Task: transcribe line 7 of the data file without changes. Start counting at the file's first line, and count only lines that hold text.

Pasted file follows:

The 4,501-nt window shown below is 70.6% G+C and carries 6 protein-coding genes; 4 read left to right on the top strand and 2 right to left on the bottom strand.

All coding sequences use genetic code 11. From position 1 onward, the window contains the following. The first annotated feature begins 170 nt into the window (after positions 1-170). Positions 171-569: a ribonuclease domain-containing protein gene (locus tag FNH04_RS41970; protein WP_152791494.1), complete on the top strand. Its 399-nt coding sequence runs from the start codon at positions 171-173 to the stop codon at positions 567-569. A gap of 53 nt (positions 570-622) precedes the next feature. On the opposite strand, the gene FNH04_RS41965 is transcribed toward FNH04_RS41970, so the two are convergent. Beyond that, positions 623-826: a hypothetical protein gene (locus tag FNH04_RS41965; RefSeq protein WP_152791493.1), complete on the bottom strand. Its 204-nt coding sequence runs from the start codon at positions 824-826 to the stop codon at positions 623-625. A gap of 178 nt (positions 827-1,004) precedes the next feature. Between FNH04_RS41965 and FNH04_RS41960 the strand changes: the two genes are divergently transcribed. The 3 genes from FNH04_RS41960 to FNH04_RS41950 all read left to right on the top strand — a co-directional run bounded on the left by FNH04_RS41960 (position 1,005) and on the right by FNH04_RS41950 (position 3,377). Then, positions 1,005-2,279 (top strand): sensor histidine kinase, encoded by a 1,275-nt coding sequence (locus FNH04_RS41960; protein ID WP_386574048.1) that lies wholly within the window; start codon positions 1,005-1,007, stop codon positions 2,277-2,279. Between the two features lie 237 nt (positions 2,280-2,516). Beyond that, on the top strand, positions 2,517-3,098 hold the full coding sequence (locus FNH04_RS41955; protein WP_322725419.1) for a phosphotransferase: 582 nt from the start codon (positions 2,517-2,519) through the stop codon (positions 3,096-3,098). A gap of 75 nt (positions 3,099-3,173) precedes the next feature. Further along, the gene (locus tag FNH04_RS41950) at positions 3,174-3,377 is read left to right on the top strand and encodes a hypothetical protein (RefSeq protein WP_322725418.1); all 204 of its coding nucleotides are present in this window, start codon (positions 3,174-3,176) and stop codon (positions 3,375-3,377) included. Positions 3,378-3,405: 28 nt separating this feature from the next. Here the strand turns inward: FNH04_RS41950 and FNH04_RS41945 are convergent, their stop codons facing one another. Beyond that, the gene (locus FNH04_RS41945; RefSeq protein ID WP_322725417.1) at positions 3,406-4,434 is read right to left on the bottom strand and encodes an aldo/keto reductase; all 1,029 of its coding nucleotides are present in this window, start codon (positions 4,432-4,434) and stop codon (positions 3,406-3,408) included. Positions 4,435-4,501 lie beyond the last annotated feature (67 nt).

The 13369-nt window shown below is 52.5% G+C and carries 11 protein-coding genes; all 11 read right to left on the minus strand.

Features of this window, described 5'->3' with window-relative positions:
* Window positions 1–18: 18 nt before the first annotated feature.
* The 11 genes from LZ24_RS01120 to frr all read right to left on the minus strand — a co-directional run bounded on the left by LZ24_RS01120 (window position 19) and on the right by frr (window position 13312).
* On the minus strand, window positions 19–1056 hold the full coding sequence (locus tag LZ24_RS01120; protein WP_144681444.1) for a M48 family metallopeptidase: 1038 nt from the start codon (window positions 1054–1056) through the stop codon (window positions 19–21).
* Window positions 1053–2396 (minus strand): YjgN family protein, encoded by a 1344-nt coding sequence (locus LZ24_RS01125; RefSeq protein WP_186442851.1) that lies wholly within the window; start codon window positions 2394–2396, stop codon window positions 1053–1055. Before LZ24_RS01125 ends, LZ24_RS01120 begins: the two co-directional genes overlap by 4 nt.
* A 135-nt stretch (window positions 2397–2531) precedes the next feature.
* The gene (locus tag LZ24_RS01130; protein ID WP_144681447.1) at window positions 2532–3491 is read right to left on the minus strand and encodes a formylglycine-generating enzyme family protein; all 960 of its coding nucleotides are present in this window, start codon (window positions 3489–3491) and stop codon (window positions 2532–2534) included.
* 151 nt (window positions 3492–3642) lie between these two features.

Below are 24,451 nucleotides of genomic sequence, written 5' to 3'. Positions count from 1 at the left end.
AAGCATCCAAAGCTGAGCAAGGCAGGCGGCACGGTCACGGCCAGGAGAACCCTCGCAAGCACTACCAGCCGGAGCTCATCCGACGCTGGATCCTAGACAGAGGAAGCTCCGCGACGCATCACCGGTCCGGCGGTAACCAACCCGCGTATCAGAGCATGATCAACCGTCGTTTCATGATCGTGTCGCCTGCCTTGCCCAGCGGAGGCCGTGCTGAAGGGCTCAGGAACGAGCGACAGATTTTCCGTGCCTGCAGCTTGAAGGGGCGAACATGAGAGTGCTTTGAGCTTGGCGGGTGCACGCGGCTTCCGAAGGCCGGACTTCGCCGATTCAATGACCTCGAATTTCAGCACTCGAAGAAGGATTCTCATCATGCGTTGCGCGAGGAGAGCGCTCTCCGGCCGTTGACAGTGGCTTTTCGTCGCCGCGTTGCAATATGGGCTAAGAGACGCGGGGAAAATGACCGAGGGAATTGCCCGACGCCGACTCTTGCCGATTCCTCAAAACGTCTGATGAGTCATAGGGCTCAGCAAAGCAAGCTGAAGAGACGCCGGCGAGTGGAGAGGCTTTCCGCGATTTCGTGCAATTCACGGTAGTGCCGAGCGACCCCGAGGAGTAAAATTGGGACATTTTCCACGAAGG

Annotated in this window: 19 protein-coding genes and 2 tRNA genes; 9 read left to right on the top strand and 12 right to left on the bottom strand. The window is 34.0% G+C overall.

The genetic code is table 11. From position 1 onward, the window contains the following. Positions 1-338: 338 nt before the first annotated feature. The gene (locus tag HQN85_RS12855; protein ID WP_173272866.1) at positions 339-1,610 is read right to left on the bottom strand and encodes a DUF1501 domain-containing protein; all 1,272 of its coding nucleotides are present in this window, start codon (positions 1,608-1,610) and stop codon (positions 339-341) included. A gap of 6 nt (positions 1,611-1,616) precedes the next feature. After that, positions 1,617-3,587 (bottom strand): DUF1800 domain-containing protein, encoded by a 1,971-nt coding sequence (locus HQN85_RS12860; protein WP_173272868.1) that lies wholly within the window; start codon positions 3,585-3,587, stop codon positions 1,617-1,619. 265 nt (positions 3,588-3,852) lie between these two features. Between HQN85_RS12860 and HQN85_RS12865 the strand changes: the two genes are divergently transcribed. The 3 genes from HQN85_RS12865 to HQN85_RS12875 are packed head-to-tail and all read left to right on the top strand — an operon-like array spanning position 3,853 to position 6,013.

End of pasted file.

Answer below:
* On the minus strand, window positions 19–1056 hold the full coding sequence (locus tag LZ24_RS01120; protein WP_144681444.1) for a M48 family metallopeptidase: 1038 nt from the start codon (window positions 1054–1056) through the stop codon (window positions 19–21).